Helping others reduces effects of stress: Study

Helping others reduces effects of stress: StudyOffering a helping hand to others, especially during the holidays, can improve our health by reducing the negative effects of stress. Study author, Dr. Emily Ansell, said, “Our research shows that when we help others we can also help ourselves. Stressful days usually lead us to have a worse mood and poorer mental health, but our findings suggest that if we do small things for others, such as holding a door open for someone, we won’t feel as poorly on stressful days.”

When we are stressed, it is normal to reach out to others for support; on the other hand, reaching out to help others can also reduce our stress and tame everyday worries. Dr. Ansell added, “The holiday season can be a very stressful time, so think about giving directions, asking someone if they need help, or holding that elevator door over the next month. It may end up helping you feel just a little bit better.”


The researchers had participants report their feelings and emotions on smartphones. There were 77 participants who recorded their feelings over the course of 14 days.

The smartphones prompted a daily task that needed to be completed, and participants were also asked to report their daily emotions and stress levels. Furthermore, they were asked to report on any helpful behavior they had completed that day, such as holding a door open or helping a person with any work. Lastly, participants answered a 10-item short-form of the Positive and Negative Affect Scale where they rated their mental well-being for the day using a slider scale from zero to 100.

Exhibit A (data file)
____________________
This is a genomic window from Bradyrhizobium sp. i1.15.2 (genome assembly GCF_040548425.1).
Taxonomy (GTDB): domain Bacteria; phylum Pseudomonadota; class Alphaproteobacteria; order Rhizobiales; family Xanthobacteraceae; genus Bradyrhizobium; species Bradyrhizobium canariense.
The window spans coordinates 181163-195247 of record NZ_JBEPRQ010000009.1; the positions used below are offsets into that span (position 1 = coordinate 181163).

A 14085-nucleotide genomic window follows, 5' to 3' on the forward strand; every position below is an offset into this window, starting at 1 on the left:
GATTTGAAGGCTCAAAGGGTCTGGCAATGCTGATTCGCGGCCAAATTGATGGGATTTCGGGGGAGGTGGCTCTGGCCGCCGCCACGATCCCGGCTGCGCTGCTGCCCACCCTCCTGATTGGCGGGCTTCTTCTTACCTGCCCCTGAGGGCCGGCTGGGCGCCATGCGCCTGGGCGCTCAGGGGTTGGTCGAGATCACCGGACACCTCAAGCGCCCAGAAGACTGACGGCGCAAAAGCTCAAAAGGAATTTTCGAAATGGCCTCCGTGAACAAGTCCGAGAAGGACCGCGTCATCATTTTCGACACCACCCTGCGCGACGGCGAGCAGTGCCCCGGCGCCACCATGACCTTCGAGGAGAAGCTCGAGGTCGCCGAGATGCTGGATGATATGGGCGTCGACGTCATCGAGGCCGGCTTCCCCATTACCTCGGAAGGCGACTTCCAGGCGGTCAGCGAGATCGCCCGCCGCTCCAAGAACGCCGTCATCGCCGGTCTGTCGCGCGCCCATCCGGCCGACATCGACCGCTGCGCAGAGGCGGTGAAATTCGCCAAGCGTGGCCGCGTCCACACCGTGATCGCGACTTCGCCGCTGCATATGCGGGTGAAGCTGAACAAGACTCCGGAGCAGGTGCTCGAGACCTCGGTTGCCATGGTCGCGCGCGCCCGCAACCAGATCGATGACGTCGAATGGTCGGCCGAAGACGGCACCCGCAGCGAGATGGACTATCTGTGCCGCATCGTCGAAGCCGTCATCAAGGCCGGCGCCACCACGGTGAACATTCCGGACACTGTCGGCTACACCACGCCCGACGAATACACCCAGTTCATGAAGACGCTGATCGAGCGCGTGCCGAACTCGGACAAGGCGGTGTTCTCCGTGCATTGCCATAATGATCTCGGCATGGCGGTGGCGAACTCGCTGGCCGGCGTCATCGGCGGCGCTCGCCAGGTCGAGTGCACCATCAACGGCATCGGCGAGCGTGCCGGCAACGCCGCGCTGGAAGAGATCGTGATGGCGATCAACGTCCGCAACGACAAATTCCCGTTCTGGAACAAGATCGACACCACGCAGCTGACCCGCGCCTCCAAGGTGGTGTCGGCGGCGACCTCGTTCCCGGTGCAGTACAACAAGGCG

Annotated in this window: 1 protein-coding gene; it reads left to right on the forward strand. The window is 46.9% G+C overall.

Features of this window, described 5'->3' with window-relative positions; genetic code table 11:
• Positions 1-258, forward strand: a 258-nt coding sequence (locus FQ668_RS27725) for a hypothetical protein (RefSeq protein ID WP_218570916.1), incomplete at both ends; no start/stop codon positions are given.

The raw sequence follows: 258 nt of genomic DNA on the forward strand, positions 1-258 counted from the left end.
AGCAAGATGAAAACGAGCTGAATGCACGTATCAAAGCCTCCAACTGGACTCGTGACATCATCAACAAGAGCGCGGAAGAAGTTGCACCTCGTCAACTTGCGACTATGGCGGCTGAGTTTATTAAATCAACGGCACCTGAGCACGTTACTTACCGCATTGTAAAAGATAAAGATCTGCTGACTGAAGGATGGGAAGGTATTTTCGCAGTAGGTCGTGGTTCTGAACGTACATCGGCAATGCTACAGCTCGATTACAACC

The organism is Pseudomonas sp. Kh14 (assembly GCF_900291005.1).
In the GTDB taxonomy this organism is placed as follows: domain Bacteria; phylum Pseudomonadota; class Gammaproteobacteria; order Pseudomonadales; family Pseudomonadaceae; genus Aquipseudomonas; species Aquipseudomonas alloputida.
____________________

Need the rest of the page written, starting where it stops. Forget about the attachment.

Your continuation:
The results showed that those who helped people had better mental health and responded better to stress. Those who reported less helpful behavior had reduced mental well-being, along with a poorer response to stress. Overall, the researchers found the more helpful a person was to others, the greater the protection they got from stress effects.

“It was surprising how strong and uniform the effects were across daily experiences. For example, if a participant did engage in more prosocial behaviors on stressful days there was essentially no impact of stress on positive emotion or daily mental health. And there was only a slight increase in negative emotion from stress if the participant engaged in more prosocial behaviors,” Dr. Ansell added.

The researchers suggest additional studies needs to be conducted to see if the relationship holds true among different races and ethnicities, and if an increase in helping behavior can work to improve mental health. Dr. Ansell concluded, “This would help clarify whether prescribing prosocial behaviors can be used as a potential intervention to deal with stress, particularly in individuals who are experiencing depressed mood or high acute stress.”



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